Friday, October 2nd, 2020 by Marco Campos
When it comes to spray foam insulation, many people wonder what the difference is between open cell and closed cell, as well if off-gassing occurs. Is one better than the other, are they used for different purposes? Will explain the differences below so that you can decide what is best for your situation.
Does spray foam insulation off-gas?
The quick answer to that question is somewhat. When we talk about off-gassing, what we are referring to is the VOCs that cause the off-gassing. So, how long does spray foam insulation off-gas? Well, it depends on those VOCs. More specifically, these refer to re-occupancy times. Once a spray foam insulation project is completed, re-occupancy time would be between two and four hours. Depending on where we are installing spray foam insulation to combat off-gassing we set up industrial-strength fans to create airflow to air out the area and remediate the issue of off-gassing.
Open Cell Spray Foam
Has a lower R-value and higher permeability. As its name suggests, open-cell foam is made up of tiny bubbles that are interconnected. The bubbles hold air, which provides insulation value, typically between R-3.5 and R-4.2 per inch. Open-cell spray foam expands to fill gaps and cracks as soon as it is applied. Instead of curing to a hard, smooth-surfaced mass, open-cell foam has a spongier feel.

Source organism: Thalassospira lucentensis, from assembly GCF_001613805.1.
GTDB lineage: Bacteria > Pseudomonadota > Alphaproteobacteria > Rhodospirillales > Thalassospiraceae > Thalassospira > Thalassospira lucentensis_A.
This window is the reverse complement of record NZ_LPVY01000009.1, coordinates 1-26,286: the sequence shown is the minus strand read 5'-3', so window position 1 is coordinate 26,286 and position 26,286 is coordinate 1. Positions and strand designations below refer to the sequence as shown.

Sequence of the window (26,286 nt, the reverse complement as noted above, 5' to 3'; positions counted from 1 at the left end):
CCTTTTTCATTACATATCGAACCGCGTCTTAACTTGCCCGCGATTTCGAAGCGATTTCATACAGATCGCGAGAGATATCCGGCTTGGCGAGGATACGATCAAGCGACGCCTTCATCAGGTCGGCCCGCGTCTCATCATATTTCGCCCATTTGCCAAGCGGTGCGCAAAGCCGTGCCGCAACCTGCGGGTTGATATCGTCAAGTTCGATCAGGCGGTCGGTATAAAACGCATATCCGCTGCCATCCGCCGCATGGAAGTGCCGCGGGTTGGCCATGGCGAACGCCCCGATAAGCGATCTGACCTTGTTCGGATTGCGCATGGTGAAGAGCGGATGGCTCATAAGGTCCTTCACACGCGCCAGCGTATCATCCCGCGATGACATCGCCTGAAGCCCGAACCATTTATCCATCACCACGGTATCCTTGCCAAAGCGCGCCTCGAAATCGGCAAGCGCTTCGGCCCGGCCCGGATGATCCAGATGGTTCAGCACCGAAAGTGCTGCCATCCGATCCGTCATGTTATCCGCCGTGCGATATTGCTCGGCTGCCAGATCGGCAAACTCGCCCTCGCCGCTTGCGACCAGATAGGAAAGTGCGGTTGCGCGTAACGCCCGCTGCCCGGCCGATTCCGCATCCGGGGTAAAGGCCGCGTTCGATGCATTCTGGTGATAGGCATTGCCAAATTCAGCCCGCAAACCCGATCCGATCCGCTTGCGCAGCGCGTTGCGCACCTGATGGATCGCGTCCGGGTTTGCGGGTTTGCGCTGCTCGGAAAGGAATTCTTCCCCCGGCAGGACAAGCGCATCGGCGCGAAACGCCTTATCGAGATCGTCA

Closed Cell Spray Foam
Provides a vapor barrier, a harder finish, and a higher R-value. The closed-cell foam we use is a "two-component" foam or polyurethane foam. Two chemical compounds are blended at the application nozzle, causing the expanding foam reaction. Even though it's more expensive to install than open-cell foam, closed-cell foam is often preferred for home insulation projects because it offers a higher R-value between R-6 and R-7.1 per inch making it easier to meet building code requirements.
Regardless if you are looking for insulation that will seal your home up and make it more efficient and comfortable while reducing operating costs you cannot go wrong with either open or closed cell spray foam insulation, but if you are looking for insulation that will make your home more efficient and comfortable while reducing operating costs, as well help with moisture then the no brainer choice is closed cell.
In the grand scheme of things, it comes down to one what your overall goal is and two what and where you are insulating that is the deciding factor on whether or not to use open or closed-cell spray foam.
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